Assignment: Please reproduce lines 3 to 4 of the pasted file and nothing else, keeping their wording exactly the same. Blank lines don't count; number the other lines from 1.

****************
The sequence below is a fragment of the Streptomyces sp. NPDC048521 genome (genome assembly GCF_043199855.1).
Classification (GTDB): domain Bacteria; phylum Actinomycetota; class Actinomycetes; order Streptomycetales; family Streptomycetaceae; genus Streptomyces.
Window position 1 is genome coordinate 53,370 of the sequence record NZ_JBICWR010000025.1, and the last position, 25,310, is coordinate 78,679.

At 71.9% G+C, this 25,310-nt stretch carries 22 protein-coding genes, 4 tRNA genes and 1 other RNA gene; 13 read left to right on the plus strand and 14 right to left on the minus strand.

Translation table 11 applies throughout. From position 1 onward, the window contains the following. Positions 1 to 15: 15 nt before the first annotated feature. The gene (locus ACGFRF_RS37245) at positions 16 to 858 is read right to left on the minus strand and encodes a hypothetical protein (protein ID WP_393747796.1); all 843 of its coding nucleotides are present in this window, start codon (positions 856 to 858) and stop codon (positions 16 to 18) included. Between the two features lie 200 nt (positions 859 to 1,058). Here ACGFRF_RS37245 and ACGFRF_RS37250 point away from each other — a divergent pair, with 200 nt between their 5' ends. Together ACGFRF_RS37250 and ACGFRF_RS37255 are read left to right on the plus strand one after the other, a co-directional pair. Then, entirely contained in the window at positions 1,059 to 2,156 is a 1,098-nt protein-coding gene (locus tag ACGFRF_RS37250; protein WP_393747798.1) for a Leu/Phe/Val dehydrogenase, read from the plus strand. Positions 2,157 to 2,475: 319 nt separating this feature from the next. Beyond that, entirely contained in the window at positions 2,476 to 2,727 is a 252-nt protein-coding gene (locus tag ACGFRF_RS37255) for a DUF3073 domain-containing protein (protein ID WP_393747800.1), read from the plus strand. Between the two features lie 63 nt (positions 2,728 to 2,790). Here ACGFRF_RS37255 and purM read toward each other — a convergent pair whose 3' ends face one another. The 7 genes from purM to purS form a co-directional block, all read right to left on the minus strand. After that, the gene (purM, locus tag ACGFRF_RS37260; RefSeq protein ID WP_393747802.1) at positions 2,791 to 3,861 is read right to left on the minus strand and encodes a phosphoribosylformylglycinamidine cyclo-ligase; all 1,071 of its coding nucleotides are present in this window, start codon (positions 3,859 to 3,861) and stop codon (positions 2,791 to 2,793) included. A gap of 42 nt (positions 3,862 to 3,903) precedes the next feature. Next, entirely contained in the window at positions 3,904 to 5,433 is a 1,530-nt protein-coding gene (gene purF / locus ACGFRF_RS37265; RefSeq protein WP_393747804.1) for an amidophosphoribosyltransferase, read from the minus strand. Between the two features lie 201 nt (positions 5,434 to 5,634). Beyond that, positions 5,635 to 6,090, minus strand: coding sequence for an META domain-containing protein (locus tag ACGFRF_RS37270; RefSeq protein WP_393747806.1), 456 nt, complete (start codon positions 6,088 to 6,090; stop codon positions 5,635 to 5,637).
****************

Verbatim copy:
Window position 1 is genome coordinate 53,370 of the sequence record NZ_JBICWR010000025.1, and the last position, 25,310, is coordinate 78,679.

At 71.9% G+C, this 25,310-nt stretch carries 22 protein-coding genes, 4 tRNA genes and 1 other RNA gene; 13 read left to right on the plus strand and 14 right to left on the minus strand.